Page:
The audience really doesn't need this much specificity and detail to understand what is going on. Just say, "Once Kip sat to her right, Alice took his hand." Where her hand was before probably isn't important. "Took" implies she used her hand, so we don't even need to say it. He's sitting right of her, so it's assumed by default that his left is in her right. 

Long Multi-Syllable Words and/or Uncommon Words

There is a phase that most writers go through where they think that the fancier the word is, the more sophisticated of a writer they are. They might grab the thesaurus and find the most complicated word to say the simplest thing. Dictionary.com's "word of the day" feature is great at doing this sort of thing, which sometimes drives me nuts. Don't pick overly complicated words that no one is familiar with to say something that can be said more simply. 

Sure, some of these words are great for academic papers, but not for storytelling. 

The field that Steve stumbled upon was prodigiously verdigris with anthophilia circumnavigating every inflorescence.

Overusing multi-syllable words and uncommon words makes the writing more complicated than it needs to be, and the tone becomes too pedantic. You can break this rule in special circumstances, but usually . . . not.

Filler Phrases and Unnecessary Words

This one can be a little tricky because a lot of times we aren't aware we are even using them.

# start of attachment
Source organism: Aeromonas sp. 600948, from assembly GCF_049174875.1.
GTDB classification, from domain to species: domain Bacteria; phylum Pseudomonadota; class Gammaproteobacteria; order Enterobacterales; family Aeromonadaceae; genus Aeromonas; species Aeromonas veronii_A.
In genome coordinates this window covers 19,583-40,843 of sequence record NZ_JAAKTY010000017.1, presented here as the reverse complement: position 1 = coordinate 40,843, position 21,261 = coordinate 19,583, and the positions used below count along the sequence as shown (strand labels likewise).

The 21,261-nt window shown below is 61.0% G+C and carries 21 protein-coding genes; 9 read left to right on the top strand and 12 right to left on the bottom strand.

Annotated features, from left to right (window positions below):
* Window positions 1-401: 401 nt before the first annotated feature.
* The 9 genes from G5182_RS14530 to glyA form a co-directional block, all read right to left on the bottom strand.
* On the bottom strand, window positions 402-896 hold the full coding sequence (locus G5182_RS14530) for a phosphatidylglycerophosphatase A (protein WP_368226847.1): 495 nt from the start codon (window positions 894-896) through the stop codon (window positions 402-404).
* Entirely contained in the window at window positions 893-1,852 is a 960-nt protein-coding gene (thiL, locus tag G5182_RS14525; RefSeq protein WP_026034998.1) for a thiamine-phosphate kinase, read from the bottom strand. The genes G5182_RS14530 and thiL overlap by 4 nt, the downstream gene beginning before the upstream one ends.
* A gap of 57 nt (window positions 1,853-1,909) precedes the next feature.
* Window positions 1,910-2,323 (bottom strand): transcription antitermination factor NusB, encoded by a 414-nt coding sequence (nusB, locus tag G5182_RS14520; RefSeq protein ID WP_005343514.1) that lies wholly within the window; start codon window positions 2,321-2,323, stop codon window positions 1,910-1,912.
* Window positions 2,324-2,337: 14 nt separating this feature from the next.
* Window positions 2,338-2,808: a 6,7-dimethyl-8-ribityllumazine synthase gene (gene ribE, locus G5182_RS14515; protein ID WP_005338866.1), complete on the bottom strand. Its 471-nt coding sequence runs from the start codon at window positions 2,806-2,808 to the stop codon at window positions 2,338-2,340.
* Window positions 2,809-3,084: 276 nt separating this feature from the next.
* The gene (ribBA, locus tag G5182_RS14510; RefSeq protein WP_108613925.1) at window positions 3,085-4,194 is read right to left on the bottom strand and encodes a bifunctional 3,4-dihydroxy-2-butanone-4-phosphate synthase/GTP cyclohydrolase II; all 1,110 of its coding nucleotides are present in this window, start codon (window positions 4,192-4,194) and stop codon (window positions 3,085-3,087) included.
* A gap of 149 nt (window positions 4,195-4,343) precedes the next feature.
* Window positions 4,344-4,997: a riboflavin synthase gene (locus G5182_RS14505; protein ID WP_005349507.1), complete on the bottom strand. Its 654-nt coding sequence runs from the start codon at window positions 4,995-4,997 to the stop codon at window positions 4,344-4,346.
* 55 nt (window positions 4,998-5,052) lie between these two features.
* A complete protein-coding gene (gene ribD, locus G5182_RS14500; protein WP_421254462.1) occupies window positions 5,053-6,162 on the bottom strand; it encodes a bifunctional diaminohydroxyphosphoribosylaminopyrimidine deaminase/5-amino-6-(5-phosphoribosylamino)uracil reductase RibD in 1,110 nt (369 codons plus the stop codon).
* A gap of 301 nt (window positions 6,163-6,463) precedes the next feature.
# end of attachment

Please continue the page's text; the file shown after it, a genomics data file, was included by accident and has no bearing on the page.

In my personal opinion, during that period of time, the stone had turned orange in color and sparkly in appearance.

All opinions are personal, so you can delete that word. Also, depending on the scene and character, you may not even need to say "opinion"--that can be implied. "Period" suggests time, so you can delete "of time." Orange is a color, so you can delete "in color." "Sparkly" refers to appearance, so you can delete "in appearance."

Style by Joseph M. Williams gives some good examples of these phrases to watch out for. Here are just a few:

Free gift (all gifts are free)
Each individual
Future plans
True facts

And also:

Due to the fact --> Because
Despite the fact --> Though
Concerning the matter of --> About

Passive Voice

I'm a big believer that passive voice isn't always wrong. However it should almost never be your go-to. If you aren't familiar with passive voice, rather than explain it all over, just read about it at Purdue OWL.

Passive voice naturally takes more words to say something than active voice does. And if you are using passive voice regularly, there's probably a problem. It also adds all those to-be words, which can relate to wordiness too.

The door was kicked down by me, swiftly without many motions, but a whole lot of decisiveness was used by me, that was apparent to everybody. 


Watch out for words being unintentionally repeated too close together. That can contribute to wordiness.

Wordiness can come from trying to be too dramatic, which is often where it veers into purple prose, which is the wrong way to render a dramatic moment.

It can also come from a writer thinking the more words he can use to describe something, the better. Again, like purple prose, that's not how it actually works.